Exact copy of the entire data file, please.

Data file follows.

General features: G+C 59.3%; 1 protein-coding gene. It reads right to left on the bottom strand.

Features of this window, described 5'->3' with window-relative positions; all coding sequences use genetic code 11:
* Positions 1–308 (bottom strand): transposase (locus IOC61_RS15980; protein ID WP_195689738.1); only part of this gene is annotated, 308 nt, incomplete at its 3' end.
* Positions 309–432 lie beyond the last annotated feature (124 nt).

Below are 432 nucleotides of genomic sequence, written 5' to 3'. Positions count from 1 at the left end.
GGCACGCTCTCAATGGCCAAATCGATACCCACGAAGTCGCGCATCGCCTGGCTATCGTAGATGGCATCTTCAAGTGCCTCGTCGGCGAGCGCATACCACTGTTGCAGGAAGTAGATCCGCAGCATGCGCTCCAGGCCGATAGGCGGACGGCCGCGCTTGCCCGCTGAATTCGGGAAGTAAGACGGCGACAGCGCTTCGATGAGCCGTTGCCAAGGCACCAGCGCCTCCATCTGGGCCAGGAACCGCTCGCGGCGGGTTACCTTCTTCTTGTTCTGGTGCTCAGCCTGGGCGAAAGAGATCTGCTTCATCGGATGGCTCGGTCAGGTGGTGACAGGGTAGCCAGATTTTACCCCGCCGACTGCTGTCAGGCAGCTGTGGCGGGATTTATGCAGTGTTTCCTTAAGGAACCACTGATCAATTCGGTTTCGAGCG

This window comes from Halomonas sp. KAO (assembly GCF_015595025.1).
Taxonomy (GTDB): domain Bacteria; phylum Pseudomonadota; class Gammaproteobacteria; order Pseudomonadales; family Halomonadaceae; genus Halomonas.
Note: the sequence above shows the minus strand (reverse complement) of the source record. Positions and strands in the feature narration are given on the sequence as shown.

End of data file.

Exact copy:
General features: G+C 59.3%; 1 protein-coding gene. It reads right to left on the bottom strand.

Features of this window, described 5'->3' with window-relative positions; all coding sequences use genetic code 11:
* Positions 1–308 (bottom strand): transposase (locus IOC61_RS15980; protein ID WP_195689738.1); only part of this gene is annotated, 308 nt, incomplete at its 3' end.
* Positions 309–432 lie beyond the last annotated feature (124 nt).

Below are 432 nucleotides of genomic sequence, written 5' to 3'. Positions count from 1 at the left end.
GGCACGCTCTCAATGGCCAAATCGATACCCACGAAGTCGCGCATCGCCTGGCTATCGTAGATGGCATCTTCAAGTGCCTCGTCGGCGAGCGCATACCACTGTTGCAGGAAGTAGATCCGCAGCATGCGCTCCAGGCCGATAGGCGGACGGCCGCGCTTGCCCGCTGAATTCGGGAAGTAAGACGGCGACAGCGCTTCGATGAGCCGTTGCCAAGGCACCAGCGCCTCCATCTGGGCCAGGAACCGCTCGCGGCGGGTTACCTTCTTCTTGTTCTGGTGCTCAGCCTGGGCGAAAGAGATCTGCTTCATCGGATGGCTCGGTCAGGTGGTGACAGGGTAGCCAGATTTTACCCCGCCGACTGCTGTCAGGCAGCTGTGGCGGGATTTATGCAGTGTTTCCTTAAGGAACCACTGATCAATTCGGTTTCGAGCG

This window comes from Halomonas sp. KAO (assembly GCF_015595025.1).
Taxonomy (GTDB): domain Bacteria; phylum Pseudomonadota; class Gammaproteobacteria; order Pseudomonadales; family Halomonadaceae; genus Halomonas.
Note: the sequence above shows the minus strand (reverse complement) of the source record. Positions and strands in the feature narration are given on the sequence as shown.